NFL training camps are apparently going to move ahead, at least that is what we think today. With that in mind, here are some New York Giants-related things I’m thinking about.
A really smart idea
The Giants have the luxury of having MetLife Stadium across the parking lot from their Quest Diagnostics Training Center headquarter. Art Stapleton reported that in an effort to meet the social distancing guidelines required as NFL teams open training camps in the coming days, the Giants are going to take full advantage of that proximity.
The Giants will practice on their Quest Diagnostics fields, but will locker in the stadium — where they will also have access to the visiting team locker rooms so they can space players out. They will also be given access to stadium suites for position group meetings. Players will
I don’t know who came up with the idea, but I think it’s a terrific one. The Giants, obviously, will have far more space at their disposal in the stadium than in their own facility.
Aldrick Rosas and DeAndre Baker
Not that long ago I would have wagered that neither Aldrick Rosas nor DeAndre Baker would be Giants when training camp opens. With each passing day I wonder if that’s a wager I would have lost.
i will say this for Joe Judge, Dave Gettleman, John Mara, Steve Tisch and Co. To their credit they have not rushed to judgment about either of these young men.
NFL, NFLPA have long way to go
Rookies are supposed to report to training camps this week, but the league and the Players Association still have an incredible number of things to work through before we have a real idea how training camps and the upcoming season are actually going to work. It’s actually pretty amazing to me that with the clock winding toward the 11th hour so much — preseason games, training camp schedules, how lost revenue will be dealt with, player opt outs, roster questions, and more — have yet to be figured out.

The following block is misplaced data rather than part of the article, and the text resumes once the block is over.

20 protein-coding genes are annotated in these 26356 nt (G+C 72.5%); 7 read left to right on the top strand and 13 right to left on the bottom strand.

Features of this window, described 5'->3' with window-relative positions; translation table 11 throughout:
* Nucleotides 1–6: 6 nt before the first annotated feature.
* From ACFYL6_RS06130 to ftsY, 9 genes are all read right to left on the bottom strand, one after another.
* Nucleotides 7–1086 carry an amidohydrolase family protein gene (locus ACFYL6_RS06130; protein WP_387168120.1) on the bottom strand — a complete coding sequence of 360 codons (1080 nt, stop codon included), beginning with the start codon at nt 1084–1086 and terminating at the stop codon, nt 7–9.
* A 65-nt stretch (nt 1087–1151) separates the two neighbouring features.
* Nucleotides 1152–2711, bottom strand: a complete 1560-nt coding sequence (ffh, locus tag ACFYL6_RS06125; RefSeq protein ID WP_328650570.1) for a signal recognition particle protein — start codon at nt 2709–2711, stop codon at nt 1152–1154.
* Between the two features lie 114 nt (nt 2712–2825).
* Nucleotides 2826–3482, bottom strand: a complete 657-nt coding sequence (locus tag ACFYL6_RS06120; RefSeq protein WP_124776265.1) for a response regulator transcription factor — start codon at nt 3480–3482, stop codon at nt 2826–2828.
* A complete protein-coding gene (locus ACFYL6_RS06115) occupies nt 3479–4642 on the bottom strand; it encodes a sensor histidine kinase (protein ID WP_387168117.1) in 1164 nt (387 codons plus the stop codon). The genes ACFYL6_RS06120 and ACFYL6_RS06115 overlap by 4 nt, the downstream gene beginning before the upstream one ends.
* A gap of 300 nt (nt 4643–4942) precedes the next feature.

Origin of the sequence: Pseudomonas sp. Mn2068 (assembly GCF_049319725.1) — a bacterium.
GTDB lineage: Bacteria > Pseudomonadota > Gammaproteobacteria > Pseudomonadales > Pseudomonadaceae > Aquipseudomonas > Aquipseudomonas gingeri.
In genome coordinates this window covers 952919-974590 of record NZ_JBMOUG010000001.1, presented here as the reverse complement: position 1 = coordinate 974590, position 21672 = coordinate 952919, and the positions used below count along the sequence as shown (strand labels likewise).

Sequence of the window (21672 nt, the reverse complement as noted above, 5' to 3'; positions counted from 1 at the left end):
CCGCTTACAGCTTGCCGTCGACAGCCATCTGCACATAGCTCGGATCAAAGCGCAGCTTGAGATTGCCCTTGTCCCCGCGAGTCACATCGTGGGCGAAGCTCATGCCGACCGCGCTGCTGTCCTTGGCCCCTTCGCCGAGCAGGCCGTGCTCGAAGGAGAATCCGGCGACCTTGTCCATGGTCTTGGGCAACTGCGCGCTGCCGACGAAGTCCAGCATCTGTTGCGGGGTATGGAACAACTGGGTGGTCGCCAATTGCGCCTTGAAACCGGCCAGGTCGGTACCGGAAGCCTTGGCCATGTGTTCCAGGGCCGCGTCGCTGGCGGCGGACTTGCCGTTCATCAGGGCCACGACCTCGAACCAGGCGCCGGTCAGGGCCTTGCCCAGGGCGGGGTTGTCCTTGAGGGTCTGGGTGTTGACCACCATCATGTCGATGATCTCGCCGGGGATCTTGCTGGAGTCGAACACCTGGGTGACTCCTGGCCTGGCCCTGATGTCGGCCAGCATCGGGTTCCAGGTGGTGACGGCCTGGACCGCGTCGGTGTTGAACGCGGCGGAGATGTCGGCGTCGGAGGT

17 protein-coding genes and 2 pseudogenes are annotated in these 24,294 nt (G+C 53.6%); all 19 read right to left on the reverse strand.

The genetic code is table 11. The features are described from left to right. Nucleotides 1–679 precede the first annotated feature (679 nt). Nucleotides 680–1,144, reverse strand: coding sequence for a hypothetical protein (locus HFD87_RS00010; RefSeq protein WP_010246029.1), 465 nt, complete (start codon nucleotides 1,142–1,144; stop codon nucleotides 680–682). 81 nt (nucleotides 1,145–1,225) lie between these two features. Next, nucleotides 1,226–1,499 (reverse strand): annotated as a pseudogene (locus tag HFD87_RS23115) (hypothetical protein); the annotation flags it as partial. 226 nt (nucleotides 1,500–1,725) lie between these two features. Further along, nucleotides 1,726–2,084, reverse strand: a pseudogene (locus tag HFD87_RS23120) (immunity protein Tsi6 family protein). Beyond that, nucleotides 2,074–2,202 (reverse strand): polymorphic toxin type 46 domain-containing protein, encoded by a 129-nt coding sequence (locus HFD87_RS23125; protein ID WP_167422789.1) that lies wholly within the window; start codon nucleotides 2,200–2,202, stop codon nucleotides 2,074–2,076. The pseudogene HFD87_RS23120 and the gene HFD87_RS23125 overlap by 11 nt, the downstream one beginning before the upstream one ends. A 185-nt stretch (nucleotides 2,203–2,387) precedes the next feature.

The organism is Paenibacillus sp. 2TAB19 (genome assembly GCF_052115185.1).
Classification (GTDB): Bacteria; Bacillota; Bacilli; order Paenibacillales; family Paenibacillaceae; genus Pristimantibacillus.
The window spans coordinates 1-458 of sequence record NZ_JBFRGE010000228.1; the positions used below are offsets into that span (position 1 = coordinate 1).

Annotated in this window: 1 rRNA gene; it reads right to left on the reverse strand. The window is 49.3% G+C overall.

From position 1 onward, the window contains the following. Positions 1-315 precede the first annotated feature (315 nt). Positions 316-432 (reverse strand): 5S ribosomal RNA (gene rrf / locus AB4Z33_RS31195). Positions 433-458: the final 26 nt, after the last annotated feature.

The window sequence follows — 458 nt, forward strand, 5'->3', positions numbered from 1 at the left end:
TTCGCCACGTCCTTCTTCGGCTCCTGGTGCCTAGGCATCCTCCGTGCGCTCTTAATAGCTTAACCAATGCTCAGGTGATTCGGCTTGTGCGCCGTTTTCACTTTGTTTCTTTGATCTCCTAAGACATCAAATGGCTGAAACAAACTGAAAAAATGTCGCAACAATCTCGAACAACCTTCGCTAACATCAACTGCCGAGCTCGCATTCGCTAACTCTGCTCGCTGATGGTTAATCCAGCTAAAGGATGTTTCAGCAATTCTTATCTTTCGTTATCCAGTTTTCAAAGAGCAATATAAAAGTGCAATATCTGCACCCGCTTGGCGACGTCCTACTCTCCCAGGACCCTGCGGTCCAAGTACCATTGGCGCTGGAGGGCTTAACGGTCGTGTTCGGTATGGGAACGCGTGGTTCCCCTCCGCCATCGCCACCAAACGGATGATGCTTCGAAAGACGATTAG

NFLPA Executive Director DeMaurice Smith and NFLPA President J.C. Tretter held a conference call with Pro Football Writers of America members (of which I am one) on Friday.
Here are a couple of quotes from Tretter:
“The league is in charge of opening and closing the plant. We ask the question, ‘Is it safe?’ It’s up to the NFL to make those decisions on when we open. Every decision we make that doesn’t look at the long term of getting through the whole season will set us up for failure.”
“We’re in a different world now, and the idea that this is going to just go away with the snap of a finger and you don’t have to change, that’s wrong. You’re going to have to change this year, and every thought, every idea that leans on ‘Oh we’ve always done it that way’ or ‘This is what we’ve done for the last 10 years,’ it’s unacceptable now,. When you look at how training camp runs, how buildings are run, how practice schedules are run, it all has to be revamped to fit in this world of coronavirus, because the expectation that you’re going to be able to fit coronavirus into football, it’s not the right expectation.”
Here’s one from Smith:
“What’s good for the country is good for sports, and something as simple as wearing a mask will have, probably, the most significant impact on whether sports return in this country. That’s not a political statement. That’s a common-sense and scientific statement. Where our guys can be incredibly helpful, stepping out onto a larger stage than football, is that nothing will bring fans back to our stadiums faster than a simple decision across our country to wear a mask.”
I want football, just like everyone else. Shoot, writing about the sport is my job — and it’s a heckuva lot easier to do when there actually is football to talk about. I still, though, have monumental doubts about whether or not all of this is going to work.
Just when you thought things would calm down around the Washington NFL team after the organization finally — and whether they admit it or not, reluctantly — agreed to “retire” the nickname Redskins, along came the report of 15 female employees alleging sexual harassment.
I don’t know what is going to happen here. I am, honestly, looking forward to talking with long-time D.C. sports columnist and 40-year friend of mine Rick Snider about this in the coming days.
I know that these days owner Daniel Snyder is trying to say the right things. Quite honestly, though, I hope the other league owners can find a way to force Snyder to sell the team. He’s embarrassed the league and that franchise long enough.